Scott Parel sank into a folding chair underneath a large, greenside tree and waited for fellow golfers Steve Wheatcroft and Paul Claxton to finish the 14th hole Sunday afternoon at Crestview Country Club.
Parel, the 48-year-old from Augusta, Ga. — yeah, that Augusta — had just delivered the decisive blow in the Air Capital Classic, a 45-foot eagle putt that stretched his lead to four shots over Alex Aragon in the final round of the Web.com Tour event.
Certainly this was the defining moment for a pro who didn’t play college golf, left his job as a computer programmer 17 years ago and began chasing a PGA Tour dream that, until this calm, sun-splashed day, had remained just out of reach.
“Honestly, it was just Keith,” Parel said of his longtime friend and caddie, Keith Nolan, who toted his victory tools around Crestview’s North course. “He knew how to keep me focused. After pretty much every shot, he was like, ‘Water and shade, water and shade. Just go find water and shade.’
“It really helped me stay focused. I wasn’t really thinking about, ‘Am I going to win? What’s going to happen when I win?’ I just focused on the task at hand.”
Parel turned an anticipated Sunday shootout into a one-man show. The diminutive, soft talker fired a 7-under-par 64 to outlast Aragon by three strokes and became the tournament’s oldest winner and the fourth oldest in tour history. Parel posted a 72-hole total of 18-under 266 for his first career victory and earned $117,000.
Parel never surrendered his spot atop the leaderboard on the final day and headed to Crestview’s back nine with a three-shot lead after a 15-foot birdie putt at No. 9. Aragon, who won the WNB Golf Classic in April, and third-place finisher Alex Prugh closed within two. But Parel stormed through Nos. 13-15 with two birdies and an eagle to fend off the threat.
“Since I didn’t need to win to lock my (PGA Tour) card up, it’s not frustrating at all,” said Aragon, whose 65 left him at 15 under and moved him up to No. 3 on the Web.com money list. “I mean I played great, he played great and he deserves to win.”
Parel’s putting propelled him to four birdies on the front nine. After starting the back nine with three consecutive pars, he rolled in a 12-foot birdie at the 437-yard 13th. Then came the long eagle at the 501-yard 14th, the same hole he eagled Saturday to take his first lead of the tournament.
“All week long, over longer putts, I felt like I could make them,” Parel said. “You get in the zone with the putter. I didn’t feel nearly as comfortable from maybe 4 or 5 feet, but from 20 feet and out, I felt like I had the speed and was seeing the lines well.”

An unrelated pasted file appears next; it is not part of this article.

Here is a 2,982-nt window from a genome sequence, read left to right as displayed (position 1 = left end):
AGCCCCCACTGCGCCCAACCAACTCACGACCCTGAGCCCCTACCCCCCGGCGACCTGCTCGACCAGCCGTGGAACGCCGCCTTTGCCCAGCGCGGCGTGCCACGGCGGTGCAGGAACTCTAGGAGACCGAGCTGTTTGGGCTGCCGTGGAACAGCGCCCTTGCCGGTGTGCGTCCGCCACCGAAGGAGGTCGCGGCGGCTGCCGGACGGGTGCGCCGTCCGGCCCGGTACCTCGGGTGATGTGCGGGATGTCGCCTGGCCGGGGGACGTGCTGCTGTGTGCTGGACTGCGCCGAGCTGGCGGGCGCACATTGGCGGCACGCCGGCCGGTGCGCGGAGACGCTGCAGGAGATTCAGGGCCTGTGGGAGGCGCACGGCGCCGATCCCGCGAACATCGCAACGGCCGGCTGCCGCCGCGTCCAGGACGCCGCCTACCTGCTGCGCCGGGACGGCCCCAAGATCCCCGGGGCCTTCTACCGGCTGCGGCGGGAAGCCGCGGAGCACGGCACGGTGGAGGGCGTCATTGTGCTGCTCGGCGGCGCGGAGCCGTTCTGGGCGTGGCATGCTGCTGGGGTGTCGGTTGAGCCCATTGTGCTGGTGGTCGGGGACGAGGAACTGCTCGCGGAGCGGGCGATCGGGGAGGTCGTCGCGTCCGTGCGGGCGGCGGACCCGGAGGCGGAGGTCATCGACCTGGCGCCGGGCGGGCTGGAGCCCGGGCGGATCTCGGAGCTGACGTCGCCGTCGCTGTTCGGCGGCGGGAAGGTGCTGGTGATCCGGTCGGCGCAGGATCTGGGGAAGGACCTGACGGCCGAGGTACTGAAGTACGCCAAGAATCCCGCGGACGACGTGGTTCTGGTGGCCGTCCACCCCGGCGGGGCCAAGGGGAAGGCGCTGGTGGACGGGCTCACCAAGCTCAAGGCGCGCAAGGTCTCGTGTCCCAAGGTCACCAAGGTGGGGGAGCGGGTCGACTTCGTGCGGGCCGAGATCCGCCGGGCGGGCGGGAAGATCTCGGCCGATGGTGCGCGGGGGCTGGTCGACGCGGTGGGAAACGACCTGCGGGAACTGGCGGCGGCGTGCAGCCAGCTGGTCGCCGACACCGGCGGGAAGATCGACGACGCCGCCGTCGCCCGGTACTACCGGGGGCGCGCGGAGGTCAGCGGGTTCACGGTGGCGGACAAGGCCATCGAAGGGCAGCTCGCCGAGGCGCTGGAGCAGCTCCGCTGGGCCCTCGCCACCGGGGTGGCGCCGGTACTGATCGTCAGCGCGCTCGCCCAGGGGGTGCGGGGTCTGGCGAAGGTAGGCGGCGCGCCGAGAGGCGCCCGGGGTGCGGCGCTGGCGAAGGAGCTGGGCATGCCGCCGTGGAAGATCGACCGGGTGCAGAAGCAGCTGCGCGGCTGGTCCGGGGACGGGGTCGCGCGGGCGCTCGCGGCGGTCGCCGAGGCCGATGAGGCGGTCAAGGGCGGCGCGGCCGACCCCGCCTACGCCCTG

Aside from his lone bogey at the par-4 sixth, Parel was nearly flawless. He rebounded with a birdie at the 456-yard seventh, hit 15 greens in regulation and put every tee shot in the fairway on the back nine.
“He played just an awesome round of golf,” said Wheatcroft, who holed a bunker shot for eagle on the final hole to tie Camilo Benedetti and Franklin Corpening for fourth at 12 under. “He played really solid tee to green, had a lot of birdie chances and made par putts when he needed to.”
Parel completed the third round with 16 golfers within four strokes of his lead. The group included Wichita State product Dustin Garza, who shot 68 Sunday to tie for 11th with Monday qualifier and former Kansas golfer Chris Thompson (69).
The victory was the perfect tonic for Parel, who came to Wichita with just $7,808 in season earnings after battling a back injury during the spring. He climbed from 153rd to 14th on the tour money list with $124,808.
The top 25 on the money list after the Cox Classic in August will earn PGA Tour cards, an achievement Parel missed by one stroke at the tour’s qualifying tournament in 2011. The top 75 will advance to the new Web.com Tour Finals, a four-event series that will produce 25 other tour members for the 2013-14 season.
“My goal was to get in that top 75 by the last four tournaments because I’d been playing so poorly with my health,” Parel said. “Two tournaments ago, I felt like I was better and the last tournament I felt like I was close to where I needed to be.
“Now I may have to re-evaluate that a little bit because I want to do what it takes to be in that top 25. The great thing about winning is that I’m going to be 49 next year and I’ll have some place to play.”
For Parel, who matched 2010 champion Jhonattan Vegas for lowest final round by the tournament winner, pursuit of the PGA Tour began when he left his job at Augusta-based PowerCerv, Inc. He planned to spend five years chasing the dream, but extended it in 2002 when he qualified for the U.S. Open at Bethpage and reached the final stage of Q-school.
Parel completed his 171st Web.com tournament on Sunday. Last June at the Rex Hospital Open, with Nolan on the bag for the first three days, Parel lost a playoff to James Hahn for his best career finish prior to Sunday.
Tears welled in Parel’s eyes as the married father of two reflected on their continued support through the years.
“My wife (Mary) has been unbelievable,” Parel said. “She’s never wavered and it’s been awesome.”